The summer heat and summer crowds can be a big deterrent to taking on Orlando's theme parks, but there's quite a show to be had when the sun goes down.
Walt Disney World, Universal Orlando and SeaWorld Orlando all have extended summer hours allowing some respite from the oppressing heat and humidity that reigns over midday, and seeing the parks lit up in their nighttime splendor makes it worth the visit.
Here's a park-by-park guide to what to check out when the sun goes down:
Cinderella Castle is the centerpiece, always lit up with grandeur after dark, but the Haunted Mansion takes on a special eeriness as well. The New Fantasyland, though, especially the Storybook Circus with its dueling Dumbo rides make for quite a show.
The Main Street Electrical Parade rolls out twice on most nights through the end of August with shows at 9 p.m. and 11 p.m.
And every night this summer features some loud booms as the Wishes nighttime spectacular commands your attention for a 12-minute show featuring a color-shifting Cinderella Castle, Jiminy Cricket and the Blue Fairy touting the benefits of believing and Tinker Bell making a memorable appearance flying through the air. Showtimes are 10 p.m. most summer nights, with some 9 p.m. shows in late August. The Fourth of July, though, takes over through Sunday, July 7, with Disney's Celebrate America! -- A Fourth of July Concert in the Sky, with an extended fireworks display set to a patriotic musical score.
Best place to catch the sunset: Dumbo -- gets you up above the crowd a bit, or Splash Mountain, but your view is fleeting, and you may be distracted plunging down into the water and all.
There's nothing like a giant golf ball lit up in the sky to keep your bearings. The geodesic dome of Spaceship Earth is always visible and lit up at night. Be sure to check out the fountain show on your way to the World Showcase.
One of the best things about Epcot is the illusion of visiting a foreign nation, which gets even more realistic as night falls. There's a serenity to milling about Italy or France, perhaps sipping on a nice glass of red that washes away the notion that you're at a theme park with 15,000 of your closest friends.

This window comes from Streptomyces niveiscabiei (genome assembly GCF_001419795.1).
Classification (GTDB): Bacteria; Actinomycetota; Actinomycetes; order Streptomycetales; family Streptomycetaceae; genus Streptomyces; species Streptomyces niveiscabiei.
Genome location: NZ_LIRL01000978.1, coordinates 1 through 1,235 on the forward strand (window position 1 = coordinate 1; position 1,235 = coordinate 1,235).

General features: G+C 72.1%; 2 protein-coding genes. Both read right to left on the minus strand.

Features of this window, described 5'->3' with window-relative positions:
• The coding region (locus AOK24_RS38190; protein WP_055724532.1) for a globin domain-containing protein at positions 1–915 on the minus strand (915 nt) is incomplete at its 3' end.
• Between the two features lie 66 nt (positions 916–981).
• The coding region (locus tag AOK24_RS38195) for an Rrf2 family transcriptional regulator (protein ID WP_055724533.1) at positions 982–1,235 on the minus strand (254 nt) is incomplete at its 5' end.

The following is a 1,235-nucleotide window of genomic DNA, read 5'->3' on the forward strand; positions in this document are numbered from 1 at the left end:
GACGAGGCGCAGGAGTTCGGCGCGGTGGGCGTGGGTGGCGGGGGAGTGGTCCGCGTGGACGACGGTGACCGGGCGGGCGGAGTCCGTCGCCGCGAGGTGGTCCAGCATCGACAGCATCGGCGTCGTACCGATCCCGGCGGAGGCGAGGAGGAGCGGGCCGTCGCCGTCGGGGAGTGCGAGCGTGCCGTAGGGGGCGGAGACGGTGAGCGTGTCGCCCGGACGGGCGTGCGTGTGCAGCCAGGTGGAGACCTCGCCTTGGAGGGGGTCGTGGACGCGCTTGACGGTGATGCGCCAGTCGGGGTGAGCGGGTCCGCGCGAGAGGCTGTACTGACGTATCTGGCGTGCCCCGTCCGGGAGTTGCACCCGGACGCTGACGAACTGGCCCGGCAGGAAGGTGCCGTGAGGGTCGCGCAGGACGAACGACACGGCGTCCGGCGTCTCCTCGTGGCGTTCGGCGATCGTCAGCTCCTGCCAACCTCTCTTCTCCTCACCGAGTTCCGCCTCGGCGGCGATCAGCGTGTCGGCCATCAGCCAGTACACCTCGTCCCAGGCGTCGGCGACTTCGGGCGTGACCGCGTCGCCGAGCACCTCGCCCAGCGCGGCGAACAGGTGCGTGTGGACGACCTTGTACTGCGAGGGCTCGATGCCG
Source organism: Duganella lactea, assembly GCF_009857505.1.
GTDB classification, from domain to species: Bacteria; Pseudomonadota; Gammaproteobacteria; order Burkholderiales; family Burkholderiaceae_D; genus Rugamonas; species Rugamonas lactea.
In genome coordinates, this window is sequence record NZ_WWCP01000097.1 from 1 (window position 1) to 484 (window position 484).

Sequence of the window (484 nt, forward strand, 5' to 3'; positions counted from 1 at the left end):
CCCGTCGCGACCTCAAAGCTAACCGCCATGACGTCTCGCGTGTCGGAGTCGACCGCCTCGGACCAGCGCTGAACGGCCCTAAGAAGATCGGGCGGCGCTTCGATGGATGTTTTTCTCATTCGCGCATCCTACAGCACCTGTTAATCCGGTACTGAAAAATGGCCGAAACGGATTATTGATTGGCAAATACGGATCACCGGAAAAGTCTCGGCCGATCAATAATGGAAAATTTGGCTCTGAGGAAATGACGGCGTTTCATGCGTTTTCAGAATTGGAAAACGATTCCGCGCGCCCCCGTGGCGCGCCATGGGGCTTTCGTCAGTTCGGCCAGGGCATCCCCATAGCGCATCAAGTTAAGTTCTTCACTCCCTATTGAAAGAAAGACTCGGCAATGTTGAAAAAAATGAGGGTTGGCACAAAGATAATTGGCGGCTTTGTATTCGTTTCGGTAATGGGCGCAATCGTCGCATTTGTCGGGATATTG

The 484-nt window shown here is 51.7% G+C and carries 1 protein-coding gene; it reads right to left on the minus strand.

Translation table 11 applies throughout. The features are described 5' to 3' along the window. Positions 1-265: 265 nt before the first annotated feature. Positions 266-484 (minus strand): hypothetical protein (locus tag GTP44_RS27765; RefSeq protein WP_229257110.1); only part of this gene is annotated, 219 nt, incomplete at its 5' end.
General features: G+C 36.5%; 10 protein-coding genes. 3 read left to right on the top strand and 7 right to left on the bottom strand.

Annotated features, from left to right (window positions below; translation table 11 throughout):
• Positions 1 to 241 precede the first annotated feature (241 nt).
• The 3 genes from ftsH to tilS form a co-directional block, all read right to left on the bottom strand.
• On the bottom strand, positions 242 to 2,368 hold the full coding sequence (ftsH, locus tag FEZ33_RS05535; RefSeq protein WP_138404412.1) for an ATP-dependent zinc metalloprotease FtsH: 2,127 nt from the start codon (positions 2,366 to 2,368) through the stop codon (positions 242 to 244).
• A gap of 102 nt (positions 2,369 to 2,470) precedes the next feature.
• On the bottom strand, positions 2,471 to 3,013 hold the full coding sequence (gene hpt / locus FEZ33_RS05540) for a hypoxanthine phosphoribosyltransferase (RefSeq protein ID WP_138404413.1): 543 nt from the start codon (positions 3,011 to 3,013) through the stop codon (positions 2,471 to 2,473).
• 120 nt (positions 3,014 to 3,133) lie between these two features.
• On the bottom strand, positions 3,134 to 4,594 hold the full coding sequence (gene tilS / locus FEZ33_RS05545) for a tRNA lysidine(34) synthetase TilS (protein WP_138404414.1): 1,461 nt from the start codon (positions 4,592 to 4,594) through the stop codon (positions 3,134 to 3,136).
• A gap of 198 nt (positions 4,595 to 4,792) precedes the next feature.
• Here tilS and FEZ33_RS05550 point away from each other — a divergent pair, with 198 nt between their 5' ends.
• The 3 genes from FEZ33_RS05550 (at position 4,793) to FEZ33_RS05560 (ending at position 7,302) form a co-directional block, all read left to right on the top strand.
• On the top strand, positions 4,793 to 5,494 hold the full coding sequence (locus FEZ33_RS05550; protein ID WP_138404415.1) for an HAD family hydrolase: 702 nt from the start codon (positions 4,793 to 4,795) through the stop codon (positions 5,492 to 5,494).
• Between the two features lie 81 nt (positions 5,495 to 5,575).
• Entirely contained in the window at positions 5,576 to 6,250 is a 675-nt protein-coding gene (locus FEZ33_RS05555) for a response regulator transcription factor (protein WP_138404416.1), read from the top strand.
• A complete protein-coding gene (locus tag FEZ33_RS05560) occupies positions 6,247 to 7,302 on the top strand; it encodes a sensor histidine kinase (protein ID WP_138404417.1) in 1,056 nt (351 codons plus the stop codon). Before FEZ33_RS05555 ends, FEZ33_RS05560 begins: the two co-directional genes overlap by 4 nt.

The end of the night at Epcot features IllumiNations: Reflections of Earth with a combination of pyrotechnics and lasers, and a giant floating Earth in which the continents are a giant video screen as Jim Cummings (the voice of Winnie the Pooh and Tigger among other things) narrates your way through the past, present and future of humanity.
The show is at 9 p.m. most nights, but some nights at 10 p.m. through August.
Best place to catch the sunset: Mexico, Norway and China are all on the east side of the World Showcase, so they have a great view of the setting sun in the west. Make it an evening and enjoy a waterside view for the sunset and IllumiNations from Mexico's La Cantina de San Angel.
Disney's Hollywood Studios
Disney's Hollywood Studios is kind of a mishmash after dark. A lot of the park becomes like a dark alleyway, especially along back by Star Wars and the American Idol Experience, while other parts, such as the shops around Sunset Boulevard (which runs southwest to northeast actually) are engaging.
The best nighttime show though is Fantasmic!, which has two shows -- 9 p.m. and 10:30 p.m. -- most nights. The rest of the park is open til 10 p.m. on those nights, so the majority of parkgoers flock to the final show.
Visually, it's 30 minutes of water, lasers and fireworks with Sorcerer's Apprentice Mickey Mouse as your guide. Animation projected onto sheets of water are one of its most memorable features, and the open-air stadium for the show makes it so everyone gets the same show. Of course, that means everyone is making their way out to the parking lot after, too, so that can be challenging in a lemmings kind of way.
Best place to catch the sunset: Tower of Terror, but your view is limited time magic, so to speak. For a less temporal sunset experience, even though closer to the ground, try grabbing a treat from Dinosaur Gertie's Ice Cream of Extinction and then grabbing a seat near Hollywood and Vine on the east side of Echo Lake. You at least get a view of the Fantasia hat. Of course eating inside the Sci-Fi Dine-In Theater might give you the best evening sky, albeit false, but it does have a great drive-in movie screen.